Former Patagonia chief Michael Crooke, currently a professor at Pepperdine’s Graziadio, gets interviewed by BizEd Magazine and discusses the school’s new social entrepreneurial program cleverly named SEER, for Socially, Environmentally and Ethically Responsible.
Crooke, who was once a Navy SEAL and underwater demolition man, takes his turn in explaining why the principles of CSR and sustainability aren’t just niche interests but necessary values of business.
Successful businesses, according to SEER…
Must balance these four areas of operation: Financial strength, a great product or service, social responsibility, environmental stewardship
Not just for environmentalists and nonprofit junkies
SEER students go to Wall Street, Main Street and Green Street. The business model is applicable to all industries.
SEER students learn to take the long view
“There was a time when businesses were passed on to future generations. When you were passing a business on to someone, you really had to take a long-term approach. But over time, we started thinking in shorter and shorter time spans. Today, we don’t even think in full years—we think in quarters! I think it’s important to get back to that long-term perspective.”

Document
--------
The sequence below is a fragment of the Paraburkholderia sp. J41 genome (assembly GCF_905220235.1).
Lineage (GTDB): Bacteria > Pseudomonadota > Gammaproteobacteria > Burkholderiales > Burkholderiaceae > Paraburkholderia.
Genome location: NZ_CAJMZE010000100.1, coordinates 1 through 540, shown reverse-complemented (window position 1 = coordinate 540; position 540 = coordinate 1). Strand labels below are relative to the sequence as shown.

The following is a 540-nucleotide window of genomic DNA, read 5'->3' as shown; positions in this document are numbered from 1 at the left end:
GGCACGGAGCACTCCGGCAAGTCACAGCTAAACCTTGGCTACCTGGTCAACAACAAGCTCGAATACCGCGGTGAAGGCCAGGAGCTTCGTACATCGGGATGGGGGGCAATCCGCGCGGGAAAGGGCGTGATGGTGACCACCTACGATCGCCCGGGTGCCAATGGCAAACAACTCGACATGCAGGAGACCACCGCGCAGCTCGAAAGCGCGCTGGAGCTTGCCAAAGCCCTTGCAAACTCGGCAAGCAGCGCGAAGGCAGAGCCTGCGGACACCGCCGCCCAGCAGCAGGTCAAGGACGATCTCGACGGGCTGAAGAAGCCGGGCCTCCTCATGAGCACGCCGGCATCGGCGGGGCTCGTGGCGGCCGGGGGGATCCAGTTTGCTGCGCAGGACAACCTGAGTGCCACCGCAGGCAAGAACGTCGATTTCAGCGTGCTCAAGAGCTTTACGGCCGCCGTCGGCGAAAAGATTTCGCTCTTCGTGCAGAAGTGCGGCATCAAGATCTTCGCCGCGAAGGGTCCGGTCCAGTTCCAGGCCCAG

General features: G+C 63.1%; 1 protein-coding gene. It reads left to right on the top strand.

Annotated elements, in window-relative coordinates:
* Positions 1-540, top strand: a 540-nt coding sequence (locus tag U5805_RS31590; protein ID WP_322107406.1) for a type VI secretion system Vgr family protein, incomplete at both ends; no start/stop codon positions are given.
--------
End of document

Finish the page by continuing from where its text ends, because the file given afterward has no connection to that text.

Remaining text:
How business students have changed since the 80s
Back when Crooke was an MBA in the late 80s, the eco-conscious were branded as tree huggers. Now, those same values are at the forefront for today’s students. “Sustainability isn’t a fringe movement anymore.”
Biggest misconceptions about business and social responsibility
“Students must understand that it doesn’t matter how eco-groovy you are, or how well you treat your people. If you don’t have a product that wins in the marketplace, your company is out of business. You have to look through the SEER lens—through all four values. You have to start with a strong product or service and have a unique, sustainable, competitive position. If you don’t start with that, it will be very difficult to be a great corporate citizen or environmental steward.”
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